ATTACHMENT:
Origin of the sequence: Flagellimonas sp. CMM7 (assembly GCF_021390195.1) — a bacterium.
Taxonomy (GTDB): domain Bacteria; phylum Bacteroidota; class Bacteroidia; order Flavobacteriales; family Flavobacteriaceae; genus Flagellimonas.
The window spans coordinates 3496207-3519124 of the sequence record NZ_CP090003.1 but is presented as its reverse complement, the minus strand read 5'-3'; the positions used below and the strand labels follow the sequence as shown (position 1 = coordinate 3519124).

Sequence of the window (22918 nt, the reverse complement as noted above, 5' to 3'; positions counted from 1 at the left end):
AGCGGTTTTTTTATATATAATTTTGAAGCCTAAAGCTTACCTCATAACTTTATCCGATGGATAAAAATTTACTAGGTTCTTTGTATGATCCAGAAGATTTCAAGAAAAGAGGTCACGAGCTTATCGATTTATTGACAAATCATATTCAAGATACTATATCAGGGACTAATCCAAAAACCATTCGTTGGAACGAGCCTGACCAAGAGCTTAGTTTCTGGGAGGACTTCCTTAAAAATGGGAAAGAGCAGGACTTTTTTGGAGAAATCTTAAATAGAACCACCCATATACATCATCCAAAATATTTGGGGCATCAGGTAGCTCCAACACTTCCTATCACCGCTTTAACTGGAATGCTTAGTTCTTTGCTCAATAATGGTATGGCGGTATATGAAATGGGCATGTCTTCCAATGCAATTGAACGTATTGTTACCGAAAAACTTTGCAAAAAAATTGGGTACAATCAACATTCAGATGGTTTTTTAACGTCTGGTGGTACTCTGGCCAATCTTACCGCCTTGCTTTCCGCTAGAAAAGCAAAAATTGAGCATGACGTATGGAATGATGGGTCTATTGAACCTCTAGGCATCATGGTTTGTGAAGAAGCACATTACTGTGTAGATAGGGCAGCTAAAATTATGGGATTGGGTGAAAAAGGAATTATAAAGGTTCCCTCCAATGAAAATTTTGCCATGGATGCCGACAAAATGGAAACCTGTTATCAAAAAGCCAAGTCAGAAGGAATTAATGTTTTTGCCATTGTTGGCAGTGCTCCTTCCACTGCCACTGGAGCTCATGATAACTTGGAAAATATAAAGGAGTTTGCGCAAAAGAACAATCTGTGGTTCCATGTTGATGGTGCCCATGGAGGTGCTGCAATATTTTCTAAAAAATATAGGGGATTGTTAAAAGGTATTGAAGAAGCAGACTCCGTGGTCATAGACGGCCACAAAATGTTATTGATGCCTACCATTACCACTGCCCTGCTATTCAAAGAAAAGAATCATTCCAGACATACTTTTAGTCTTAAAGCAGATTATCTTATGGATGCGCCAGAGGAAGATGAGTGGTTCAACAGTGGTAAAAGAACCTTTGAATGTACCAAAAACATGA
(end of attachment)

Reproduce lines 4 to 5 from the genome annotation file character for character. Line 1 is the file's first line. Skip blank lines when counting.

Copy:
Sequence of the window (22918 nt, the reverse complement as noted above, 5' to 3'; positions counted from 1 at the left end):
AGCGGTTTTTTTATATATAATTTTGAAGCCTAAAGCTTACCTCATAACTTTATCCGATGGATAAAAATTTACTAGGTTCTTTGTATGATCCAGAAGATTTCAAGAAAAGAGGTCACGAGCTTATCGATTTATTGACAAATCATATTCAAGATACTATATCAGGGACTAATCCAAAAACCATTCGTTGGAACGAGCCTGACCAAGAGCTTAGTTTCTGGGAGGACTTCCTTAAAAATGGGAAAGAGCAGGACTTTTTTGGAGAAATCTTAAATAGAACCACCCATATACATCATCCAAAATATTTGGGGCATCAGGTAGCTCCAACACTTCCTATCACCGCTTTAACTGGAATGCTTAGTTCTTTGCTCAATAATGGTATGGCGGTATATGAAATGGGCATGTCTTCCAATGCAATTGAACGTATTGTTACCGAAAAACTTTGCAAAAAAATTGGGTACAATCAACATTCAGATGGTTTTTTAACGTCTGGTGGTACTCTGGCCAATCTTACCGCCTTGCTTTCCGCTAGAAAAGCAAAAATTGAGCATGACGTATGGAATGATGGGTCTATTGAACCTCTAGGCATCATGGTTTGTGAAGAAGCACATTACTGTGTAGATAGGGCAGCTAAAATTATGGGATTGGGTGAAAAAGGAATTATAAAGGTTCCCTCCAATGAAAATTTTGCCATGGATGCCGACAAAATGGAAACCTGTTATCAAAAAGCCAAGTCAGAAGGAATTAATGTTTTTGCCATTGTTGGCAGTGCTCCTTCCACTGCCACTGGAGCTCATGATAACTTGGAAAATATAAAGGAGTTTGCGCAAAAGAACAATCTGTGGTTCCATGTTGATGGTGCCCATGGAGGTGCTGCAATATTTTCTAAAAAATATAGGGGATTGTTAAAAGGTATTGAAGAAGCAGACTCCGTGGTCATAGACGGCCACAAAATGTTATTGATGCCTACCATTACCACTGCCCTGCTATTCAAAGAAAAGAATCATTCCAGACATACTTTTAGTCTTAAAGCAGATTATCTTATGGATGCGCCAGAGGAAGATGAGTGGTTCAACAGTGGTAAAAGAACCTTTGAATGTACCAAAAACATGA